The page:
X marks the spot where the new Labour leader should be, says Roger Ratcliffe

X marks the spot
where the new Labour leader
should be, says Roger Ratcliffe

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One factor being considered in the current Labour leadership contest is whether Jeremy Corbyn’s successor should, as a minimum requirement, be a northern MP. After more than four years of being led by a member of the so-called London metropolitan elite, runs the argument, the party needs to be directed by someone north of Watford.

For it was in northern seats like Great Grimsby and Scunthorpe, Don Valley and Dewsbury, Burnley and Leigh that Labour suffered its biggest humiliation. To have any chance of returning to power, it is said, these Red Wall heartlands must be won back, and choosing a northerner would be the first step to victory at the next election.

This means that among the hopefuls only Wigan’s Lisa Nandy and Salford and Eccles’ Rebecca Long-Bailey should have applied for the job, while it’s thanks but no thanks to Sir Keir Starmer and Emily Thornberry, who both represent London constituencies.

So as the leadership campaign progresses might we look forward to hearing Nandy and Long-Bailey making an effort to drop their aitches? Or extolling the virtues of Lancashire hotpot over organic quinoa or grilled polenta, said to be the staple diet of metropolitan elites? Hopefully things won’t come to that.

It has also been mooted that Labour’s next leader should be a woman. Once again, self-evidently Nandy and Long-Bailey fit the bill, and while Thornberry also stays in the contest I’m afraid it’s another bye-bye to Starmer, despite being the bookies’ favourite for the job.

Then there’s the question of purity of socialist vision. Who more closely represents the views of Labour’s membership? The answer to that seems to be Long-Bailey, according to a Survation poll by the Labour List website, which found that she would win 42 per cent of first preference votes to Starmer’s 37 per cent.

To me, though, the qualities said to matter in this leadership contest do not strike me as the ones that are best suited to winning a general election. The four candidates who were still standing when I put pixels to screen for this column are all brilliant fliers of the party flag, but in modern politics that’s not enough.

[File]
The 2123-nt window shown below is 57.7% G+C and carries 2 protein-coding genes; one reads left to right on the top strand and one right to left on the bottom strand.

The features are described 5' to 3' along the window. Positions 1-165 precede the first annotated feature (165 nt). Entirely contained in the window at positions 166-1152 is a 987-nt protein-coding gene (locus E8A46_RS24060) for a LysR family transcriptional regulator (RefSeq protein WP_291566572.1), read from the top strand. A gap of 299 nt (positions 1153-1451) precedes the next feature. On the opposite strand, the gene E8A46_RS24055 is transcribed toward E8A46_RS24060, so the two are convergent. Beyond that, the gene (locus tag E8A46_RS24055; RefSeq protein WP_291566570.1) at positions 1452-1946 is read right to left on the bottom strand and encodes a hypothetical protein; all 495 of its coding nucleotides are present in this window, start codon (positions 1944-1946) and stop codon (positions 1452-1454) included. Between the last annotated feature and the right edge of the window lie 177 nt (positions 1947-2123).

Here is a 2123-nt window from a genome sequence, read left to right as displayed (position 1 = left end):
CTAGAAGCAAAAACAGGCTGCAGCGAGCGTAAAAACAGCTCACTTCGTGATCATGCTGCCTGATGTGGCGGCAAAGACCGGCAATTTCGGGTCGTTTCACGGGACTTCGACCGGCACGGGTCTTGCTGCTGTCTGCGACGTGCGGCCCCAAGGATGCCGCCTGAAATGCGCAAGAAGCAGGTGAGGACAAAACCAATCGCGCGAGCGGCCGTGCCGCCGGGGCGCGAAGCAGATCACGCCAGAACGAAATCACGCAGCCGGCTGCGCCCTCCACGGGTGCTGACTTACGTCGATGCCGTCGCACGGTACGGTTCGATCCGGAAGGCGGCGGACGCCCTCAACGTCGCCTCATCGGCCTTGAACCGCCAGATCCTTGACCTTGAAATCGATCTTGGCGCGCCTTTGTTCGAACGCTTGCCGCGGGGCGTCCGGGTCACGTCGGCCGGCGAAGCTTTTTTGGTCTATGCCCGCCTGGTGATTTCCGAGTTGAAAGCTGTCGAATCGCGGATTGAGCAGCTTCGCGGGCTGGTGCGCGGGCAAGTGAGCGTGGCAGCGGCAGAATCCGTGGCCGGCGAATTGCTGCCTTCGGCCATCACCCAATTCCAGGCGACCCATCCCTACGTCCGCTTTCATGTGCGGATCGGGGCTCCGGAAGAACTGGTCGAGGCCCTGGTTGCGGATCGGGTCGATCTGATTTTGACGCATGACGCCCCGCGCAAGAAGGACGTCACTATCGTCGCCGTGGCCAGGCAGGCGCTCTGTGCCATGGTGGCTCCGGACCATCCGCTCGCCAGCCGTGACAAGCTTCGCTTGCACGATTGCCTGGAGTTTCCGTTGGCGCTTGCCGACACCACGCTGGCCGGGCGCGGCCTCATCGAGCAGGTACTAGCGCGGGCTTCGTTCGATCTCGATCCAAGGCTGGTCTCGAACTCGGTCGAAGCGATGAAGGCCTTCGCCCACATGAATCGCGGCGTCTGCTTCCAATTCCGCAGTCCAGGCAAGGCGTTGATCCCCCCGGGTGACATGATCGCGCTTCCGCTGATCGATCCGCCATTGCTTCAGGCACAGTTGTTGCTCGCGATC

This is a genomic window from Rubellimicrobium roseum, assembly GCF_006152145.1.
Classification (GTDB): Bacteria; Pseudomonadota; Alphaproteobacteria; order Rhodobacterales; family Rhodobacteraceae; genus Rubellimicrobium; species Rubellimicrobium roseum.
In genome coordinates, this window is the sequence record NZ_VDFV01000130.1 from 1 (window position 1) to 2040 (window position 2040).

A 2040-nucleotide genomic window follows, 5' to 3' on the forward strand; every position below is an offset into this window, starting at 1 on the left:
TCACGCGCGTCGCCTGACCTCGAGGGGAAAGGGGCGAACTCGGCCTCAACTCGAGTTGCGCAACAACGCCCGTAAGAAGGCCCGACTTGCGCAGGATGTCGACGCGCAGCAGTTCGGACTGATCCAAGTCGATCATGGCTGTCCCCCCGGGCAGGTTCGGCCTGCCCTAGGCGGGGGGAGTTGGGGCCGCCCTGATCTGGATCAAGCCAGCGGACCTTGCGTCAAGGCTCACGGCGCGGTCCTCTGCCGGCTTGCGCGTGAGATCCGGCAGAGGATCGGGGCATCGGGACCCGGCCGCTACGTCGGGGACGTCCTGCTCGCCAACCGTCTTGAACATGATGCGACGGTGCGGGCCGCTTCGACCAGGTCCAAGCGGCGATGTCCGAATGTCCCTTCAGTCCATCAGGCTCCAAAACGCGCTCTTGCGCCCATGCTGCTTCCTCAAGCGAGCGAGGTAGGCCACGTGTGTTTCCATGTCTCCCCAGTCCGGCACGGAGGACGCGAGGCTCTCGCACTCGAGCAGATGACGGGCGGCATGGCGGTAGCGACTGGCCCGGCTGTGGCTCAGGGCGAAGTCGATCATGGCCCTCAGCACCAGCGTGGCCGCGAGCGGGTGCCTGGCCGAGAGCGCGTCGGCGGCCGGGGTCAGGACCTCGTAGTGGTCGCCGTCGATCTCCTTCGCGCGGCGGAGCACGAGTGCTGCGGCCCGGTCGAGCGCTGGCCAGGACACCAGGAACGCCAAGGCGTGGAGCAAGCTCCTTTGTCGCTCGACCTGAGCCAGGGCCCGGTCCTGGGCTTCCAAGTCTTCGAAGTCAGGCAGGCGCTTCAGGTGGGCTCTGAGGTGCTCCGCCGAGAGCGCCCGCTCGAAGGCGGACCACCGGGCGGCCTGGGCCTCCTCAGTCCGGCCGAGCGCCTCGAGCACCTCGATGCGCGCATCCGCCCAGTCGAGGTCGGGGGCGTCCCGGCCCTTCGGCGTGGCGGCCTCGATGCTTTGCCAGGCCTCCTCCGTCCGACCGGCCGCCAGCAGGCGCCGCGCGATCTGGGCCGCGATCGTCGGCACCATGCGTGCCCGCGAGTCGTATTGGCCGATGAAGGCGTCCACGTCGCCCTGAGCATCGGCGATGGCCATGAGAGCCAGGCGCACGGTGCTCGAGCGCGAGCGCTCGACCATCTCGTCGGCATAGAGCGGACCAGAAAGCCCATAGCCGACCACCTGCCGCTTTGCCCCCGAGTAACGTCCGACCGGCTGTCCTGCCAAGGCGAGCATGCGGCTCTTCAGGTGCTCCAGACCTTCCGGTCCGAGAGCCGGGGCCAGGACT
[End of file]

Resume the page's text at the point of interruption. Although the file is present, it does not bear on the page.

A general election is decided on television rather than by people reading the minutiae of party manifestos. It didn’t matter that Labour promised a lot more cash for public services that would particularly help people living in Red Wall towns after a decade of Tory-driven austerity. No, the message on the doorstop from Grimsby to Burnley was that Labour voters didn’t like Jeremy Corbyn. Pure and simple. They just wouldn’t buy him.

So why did they buy Boris Johnson instead? A big reason, in my opinion, is that Bumbling Boris is a showman just like Donald Trump is in the US. If Johnson were a stand-up comic – some would say he is already – he would probably perform to sell-out theatres.

Elections are like TV talent contests, and the biggest personality wins. So perhaps the Labour leadership shortlist should have been chosen by a panel consisting of Simon Cowell, Louis Walsh and Sharon Osbourne. Labour certainly needs a leader with the X factor that was so manifestly not present in Gordon Brown, Ed Miliband and Jeremy Corbyn. Whether any of the leadership contenders can rise to that challenge remains to be seen.

Roger Ratcliffe has worked as an investigative journalist with the Sunday Times Insight team and is the author of guidebooks to Leeds and Bradford. Follow him on Twitter @Ratcliffe

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